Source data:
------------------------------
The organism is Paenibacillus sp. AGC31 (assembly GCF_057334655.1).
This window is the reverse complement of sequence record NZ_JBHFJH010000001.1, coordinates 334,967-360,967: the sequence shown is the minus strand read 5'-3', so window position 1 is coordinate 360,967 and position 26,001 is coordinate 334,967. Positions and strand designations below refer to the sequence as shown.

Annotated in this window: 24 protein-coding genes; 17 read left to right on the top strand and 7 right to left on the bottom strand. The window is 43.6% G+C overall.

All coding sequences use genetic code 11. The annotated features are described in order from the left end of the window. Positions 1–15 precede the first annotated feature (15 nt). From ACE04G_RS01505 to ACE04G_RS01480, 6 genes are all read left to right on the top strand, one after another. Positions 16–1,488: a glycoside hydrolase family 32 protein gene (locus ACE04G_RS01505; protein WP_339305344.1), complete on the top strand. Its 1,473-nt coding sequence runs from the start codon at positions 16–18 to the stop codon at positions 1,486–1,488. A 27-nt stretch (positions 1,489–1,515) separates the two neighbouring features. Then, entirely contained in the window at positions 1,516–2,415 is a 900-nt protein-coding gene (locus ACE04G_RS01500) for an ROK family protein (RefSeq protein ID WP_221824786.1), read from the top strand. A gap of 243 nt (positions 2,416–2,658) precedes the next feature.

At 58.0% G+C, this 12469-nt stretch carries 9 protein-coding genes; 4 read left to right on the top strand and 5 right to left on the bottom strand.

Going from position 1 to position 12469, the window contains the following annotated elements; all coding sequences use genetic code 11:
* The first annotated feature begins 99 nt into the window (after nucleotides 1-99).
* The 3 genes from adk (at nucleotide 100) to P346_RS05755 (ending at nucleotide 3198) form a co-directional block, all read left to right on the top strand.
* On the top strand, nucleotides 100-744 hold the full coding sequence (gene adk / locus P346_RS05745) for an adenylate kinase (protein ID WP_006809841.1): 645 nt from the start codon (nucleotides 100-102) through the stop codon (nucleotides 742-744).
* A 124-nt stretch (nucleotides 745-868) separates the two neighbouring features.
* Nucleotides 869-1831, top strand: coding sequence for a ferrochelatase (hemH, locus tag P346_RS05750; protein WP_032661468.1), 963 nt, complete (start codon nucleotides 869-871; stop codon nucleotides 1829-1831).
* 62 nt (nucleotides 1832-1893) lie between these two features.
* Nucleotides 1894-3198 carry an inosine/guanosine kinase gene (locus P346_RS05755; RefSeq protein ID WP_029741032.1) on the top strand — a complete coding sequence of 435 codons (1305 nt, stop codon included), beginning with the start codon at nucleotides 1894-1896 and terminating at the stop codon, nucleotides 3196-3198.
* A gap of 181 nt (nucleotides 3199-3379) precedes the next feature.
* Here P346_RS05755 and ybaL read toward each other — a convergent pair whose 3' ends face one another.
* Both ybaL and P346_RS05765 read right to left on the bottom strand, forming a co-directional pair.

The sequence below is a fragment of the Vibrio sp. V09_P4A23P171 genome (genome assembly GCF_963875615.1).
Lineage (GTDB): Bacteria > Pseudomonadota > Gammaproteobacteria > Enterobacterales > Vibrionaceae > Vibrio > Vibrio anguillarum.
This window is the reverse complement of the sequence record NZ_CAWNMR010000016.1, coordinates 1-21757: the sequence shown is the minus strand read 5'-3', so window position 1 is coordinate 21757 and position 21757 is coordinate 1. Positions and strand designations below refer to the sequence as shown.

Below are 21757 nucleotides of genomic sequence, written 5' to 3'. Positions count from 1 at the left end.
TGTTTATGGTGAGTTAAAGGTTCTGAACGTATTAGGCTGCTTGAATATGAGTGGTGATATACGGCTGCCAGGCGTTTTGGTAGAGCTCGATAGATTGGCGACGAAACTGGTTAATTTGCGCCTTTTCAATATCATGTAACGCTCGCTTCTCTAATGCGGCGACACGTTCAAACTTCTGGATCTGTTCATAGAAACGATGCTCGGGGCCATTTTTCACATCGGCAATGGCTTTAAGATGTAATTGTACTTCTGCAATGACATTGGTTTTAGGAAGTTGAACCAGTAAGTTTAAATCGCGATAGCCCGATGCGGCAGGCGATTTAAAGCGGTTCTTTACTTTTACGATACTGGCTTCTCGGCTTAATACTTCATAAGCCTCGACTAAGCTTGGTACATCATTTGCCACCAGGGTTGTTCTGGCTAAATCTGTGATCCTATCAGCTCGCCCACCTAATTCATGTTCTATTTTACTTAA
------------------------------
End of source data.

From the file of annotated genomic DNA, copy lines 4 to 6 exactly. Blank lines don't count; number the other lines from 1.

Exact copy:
All coding sequences use genetic code 11. The annotated features are described in order from the left end of the window. Positions 1–15 precede the first annotated feature (15 nt). From ACE04G_RS01505 to ACE04G_RS01480, 6 genes are all read left to right on the top strand, one after another. Positions 16–1,488: a glycoside hydrolase family 32 protein gene (locus ACE04G_RS01505; protein WP_339305344.1), complete on the top strand. Its 1,473-nt coding sequence runs from the start codon at positions 16–18 to the stop codon at positions 1,486–1,488. A 27-nt stretch (positions 1,489–1,515) separates the two neighbouring features. Then, entirely contained in the window at positions 1,516–2,415 is a 900-nt protein-coding gene (locus ACE04G_RS01500) for an ROK family protein (RefSeq protein ID WP_221824786.1), read from the top strand. A gap of 243 nt (positions 2,416–2,658) precedes the next feature.

At 58.0% G+C, this 12469-nt stretch carries 9 protein-coding genes; 4 read left to right on the top strand and 5 right to left on the bottom strand.

Going from position 1 to position 12469, the window contains the following annotated elements; all coding sequences use genetic code 11: